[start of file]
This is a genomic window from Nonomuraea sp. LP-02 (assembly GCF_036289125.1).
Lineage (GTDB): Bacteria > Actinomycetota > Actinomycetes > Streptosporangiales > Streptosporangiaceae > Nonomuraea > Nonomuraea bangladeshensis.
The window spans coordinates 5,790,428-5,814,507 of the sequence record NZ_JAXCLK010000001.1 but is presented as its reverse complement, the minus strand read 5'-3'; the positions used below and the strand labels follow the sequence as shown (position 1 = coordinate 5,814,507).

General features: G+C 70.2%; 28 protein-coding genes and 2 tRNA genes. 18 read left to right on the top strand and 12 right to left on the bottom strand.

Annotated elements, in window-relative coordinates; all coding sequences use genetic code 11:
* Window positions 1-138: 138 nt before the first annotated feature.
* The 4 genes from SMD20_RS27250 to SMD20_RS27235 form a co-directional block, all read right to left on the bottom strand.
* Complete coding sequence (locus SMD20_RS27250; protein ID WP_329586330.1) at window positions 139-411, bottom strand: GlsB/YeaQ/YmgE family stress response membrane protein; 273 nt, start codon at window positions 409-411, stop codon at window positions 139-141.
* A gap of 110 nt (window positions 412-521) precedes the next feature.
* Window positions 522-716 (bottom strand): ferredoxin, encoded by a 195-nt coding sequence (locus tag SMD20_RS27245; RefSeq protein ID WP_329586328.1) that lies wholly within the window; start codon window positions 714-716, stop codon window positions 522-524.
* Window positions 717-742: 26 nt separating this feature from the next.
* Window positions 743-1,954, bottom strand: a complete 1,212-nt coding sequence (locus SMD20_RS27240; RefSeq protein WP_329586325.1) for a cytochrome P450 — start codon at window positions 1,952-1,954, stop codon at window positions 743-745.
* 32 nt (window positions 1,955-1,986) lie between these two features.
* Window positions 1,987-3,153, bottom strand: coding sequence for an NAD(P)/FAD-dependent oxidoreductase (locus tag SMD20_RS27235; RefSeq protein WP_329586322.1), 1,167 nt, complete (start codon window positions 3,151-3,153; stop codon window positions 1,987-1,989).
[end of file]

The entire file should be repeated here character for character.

This is a genomic window from Nonomuraea sp. LP-02 (assembly GCF_036289125.1).
Lineage (GTDB): Bacteria > Actinomycetota > Actinomycetes > Streptosporangiales > Streptosporangiaceae > Nonomuraea > Nonomuraea bangladeshensis.
The window spans coordinates 5,790,428-5,814,507 of the sequence record NZ_JAXCLK010000001.1 but is presented as its reverse complement, the minus strand read 5'-3'; the positions used below and the strand labels follow the sequence as shown (position 1 = coordinate 5,814,507).

General features: G+C 70.2%; 28 protein-coding genes and 2 tRNA genes. 18 read left to right on the top strand and 12 right to left on the bottom strand.

Annotated elements, in window-relative coordinates; all coding sequences use genetic code 11:
* Window positions 1-138: 138 nt before the first annotated feature.
* The 4 genes from SMD20_RS27250 to SMD20_RS27235 form a co-directional block, all read right to left on the bottom strand.
* Complete coding sequence (locus SMD20_RS27250; protein ID WP_329586330.1) at window positions 139-411, bottom strand: GlsB/YeaQ/YmgE family stress response membrane protein; 273 nt, start codon at window positions 409-411, stop codon at window positions 139-141.
* A gap of 110 nt (window positions 412-521) precedes the next feature.
* Window positions 522-716 (bottom strand): ferredoxin, encoded by a 195-nt coding sequence (locus tag SMD20_RS27245; RefSeq protein ID WP_329586328.1) that lies wholly within the window; start codon window positions 714-716, stop codon window positions 522-524.
* Window positions 717-742: 26 nt separating this feature from the next.
* Window positions 743-1,954, bottom strand: a complete 1,212-nt coding sequence (locus SMD20_RS27240; RefSeq protein WP_329586325.1) for a cytochrome P450 — start codon at window positions 1,952-1,954, stop codon at window positions 743-745.
* 32 nt (window positions 1,955-1,986) lie between these two features.
* Window positions 1,987-3,153, bottom strand: coding sequence for an NAD(P)/FAD-dependent oxidoreductase (locus tag SMD20_RS27235; RefSeq protein WP_329586322.1), 1,167 nt, complete (start codon window positions 3,151-3,153; stop codon window positions 1,987-1,989).